It was foggy in the city by the bay, but we went to the beach anyway. Did we ever. Fortunately, it was more grey than actually cold. That being said, we marvelled at the psycho-lady (not pictured) who boldly marched into the sea wearing a blue bikini.
By the way, I'm having some "non-display of color" type issues with the individual entry pages ... until a crack team of blog specialists has been able to resolve the problem, uh, imagine colors.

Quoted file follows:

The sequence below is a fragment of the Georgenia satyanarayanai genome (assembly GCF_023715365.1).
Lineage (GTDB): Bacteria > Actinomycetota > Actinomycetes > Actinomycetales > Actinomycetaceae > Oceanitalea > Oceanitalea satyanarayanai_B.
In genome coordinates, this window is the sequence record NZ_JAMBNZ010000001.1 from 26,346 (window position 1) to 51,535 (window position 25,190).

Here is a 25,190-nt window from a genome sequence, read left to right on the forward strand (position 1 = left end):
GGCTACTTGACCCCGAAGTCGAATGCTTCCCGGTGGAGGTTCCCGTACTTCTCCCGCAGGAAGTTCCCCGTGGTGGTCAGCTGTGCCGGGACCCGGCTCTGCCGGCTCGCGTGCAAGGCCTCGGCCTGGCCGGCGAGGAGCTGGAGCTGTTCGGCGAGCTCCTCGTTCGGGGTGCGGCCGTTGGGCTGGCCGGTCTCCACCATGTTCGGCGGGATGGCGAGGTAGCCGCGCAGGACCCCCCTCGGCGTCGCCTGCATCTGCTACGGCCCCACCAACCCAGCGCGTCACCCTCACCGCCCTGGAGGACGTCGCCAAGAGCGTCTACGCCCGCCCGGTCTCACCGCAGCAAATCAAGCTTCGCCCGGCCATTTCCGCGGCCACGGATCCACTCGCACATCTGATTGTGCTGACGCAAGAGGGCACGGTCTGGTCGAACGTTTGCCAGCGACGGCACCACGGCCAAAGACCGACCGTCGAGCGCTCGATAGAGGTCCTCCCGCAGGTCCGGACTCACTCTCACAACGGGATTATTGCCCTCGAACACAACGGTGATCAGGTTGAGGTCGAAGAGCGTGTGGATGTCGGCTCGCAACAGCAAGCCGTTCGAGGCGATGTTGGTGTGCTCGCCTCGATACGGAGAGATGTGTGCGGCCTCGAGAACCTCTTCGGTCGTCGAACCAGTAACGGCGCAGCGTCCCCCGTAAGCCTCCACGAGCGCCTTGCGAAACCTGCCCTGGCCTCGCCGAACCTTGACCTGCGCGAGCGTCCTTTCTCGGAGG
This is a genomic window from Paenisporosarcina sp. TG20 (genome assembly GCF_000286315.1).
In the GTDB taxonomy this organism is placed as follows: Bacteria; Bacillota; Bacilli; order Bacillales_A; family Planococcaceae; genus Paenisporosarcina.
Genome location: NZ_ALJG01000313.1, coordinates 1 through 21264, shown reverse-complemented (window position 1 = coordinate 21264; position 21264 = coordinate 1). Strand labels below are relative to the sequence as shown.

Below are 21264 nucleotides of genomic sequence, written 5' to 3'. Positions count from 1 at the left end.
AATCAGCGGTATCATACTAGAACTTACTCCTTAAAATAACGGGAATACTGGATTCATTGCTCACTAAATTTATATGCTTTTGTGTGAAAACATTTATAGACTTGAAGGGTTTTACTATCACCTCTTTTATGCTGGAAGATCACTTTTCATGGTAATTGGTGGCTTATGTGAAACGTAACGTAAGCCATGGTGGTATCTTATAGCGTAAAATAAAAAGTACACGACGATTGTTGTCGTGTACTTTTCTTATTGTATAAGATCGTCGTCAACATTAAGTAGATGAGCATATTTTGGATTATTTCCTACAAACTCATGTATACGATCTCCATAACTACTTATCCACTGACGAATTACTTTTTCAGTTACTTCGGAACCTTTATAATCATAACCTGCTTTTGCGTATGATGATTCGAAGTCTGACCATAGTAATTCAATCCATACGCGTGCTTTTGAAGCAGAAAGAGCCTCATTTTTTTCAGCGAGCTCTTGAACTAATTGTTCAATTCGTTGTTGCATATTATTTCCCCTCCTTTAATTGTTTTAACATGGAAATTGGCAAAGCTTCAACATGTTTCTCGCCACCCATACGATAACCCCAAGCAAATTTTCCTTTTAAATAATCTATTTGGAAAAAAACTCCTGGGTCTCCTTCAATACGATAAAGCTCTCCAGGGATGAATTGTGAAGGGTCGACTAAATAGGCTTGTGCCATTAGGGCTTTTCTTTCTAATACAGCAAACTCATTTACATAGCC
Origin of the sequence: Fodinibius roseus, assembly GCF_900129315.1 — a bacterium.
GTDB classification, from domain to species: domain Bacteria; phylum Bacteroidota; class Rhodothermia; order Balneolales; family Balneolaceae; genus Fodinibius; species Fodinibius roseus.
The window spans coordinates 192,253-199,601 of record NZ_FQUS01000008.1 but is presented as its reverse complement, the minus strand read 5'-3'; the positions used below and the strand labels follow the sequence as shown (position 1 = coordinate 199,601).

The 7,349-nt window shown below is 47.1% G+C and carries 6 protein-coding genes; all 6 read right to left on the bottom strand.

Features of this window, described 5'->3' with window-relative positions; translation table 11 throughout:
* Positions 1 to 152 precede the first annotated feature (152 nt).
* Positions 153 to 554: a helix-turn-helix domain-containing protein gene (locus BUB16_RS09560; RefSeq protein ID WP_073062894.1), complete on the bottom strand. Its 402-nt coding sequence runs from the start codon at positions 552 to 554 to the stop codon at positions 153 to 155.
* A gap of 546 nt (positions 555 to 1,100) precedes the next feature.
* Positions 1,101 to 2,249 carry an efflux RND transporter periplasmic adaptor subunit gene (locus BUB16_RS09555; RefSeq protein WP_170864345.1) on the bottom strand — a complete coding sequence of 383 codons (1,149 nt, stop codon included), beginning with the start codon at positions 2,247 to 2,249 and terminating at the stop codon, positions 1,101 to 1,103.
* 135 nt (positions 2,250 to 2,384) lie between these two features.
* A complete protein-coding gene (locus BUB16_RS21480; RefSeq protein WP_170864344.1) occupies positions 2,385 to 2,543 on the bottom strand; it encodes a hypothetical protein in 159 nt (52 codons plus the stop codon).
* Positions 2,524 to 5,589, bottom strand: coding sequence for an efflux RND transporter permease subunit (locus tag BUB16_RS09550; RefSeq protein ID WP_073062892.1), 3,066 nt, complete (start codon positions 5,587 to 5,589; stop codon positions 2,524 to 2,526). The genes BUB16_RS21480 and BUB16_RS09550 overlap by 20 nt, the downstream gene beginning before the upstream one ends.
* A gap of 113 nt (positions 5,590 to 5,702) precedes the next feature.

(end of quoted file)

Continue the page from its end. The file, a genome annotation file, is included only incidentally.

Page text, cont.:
Posted at 22:09
September 25, 2002
26 years old is half of 52 - which is to say, I had an excellent birthday. I started my day with a walk in Diamond Heights wherein I saw that most suburban of fixtures - the playground/stripmall. If you can't get frozen yogurt and takeout chinese immediately after swinging, what's the point? The point is catfish and mashed potatoes at the Lucky Penny. Not to mention a trek into the foggy Presidio for some serious bowling.
Posted at 15:24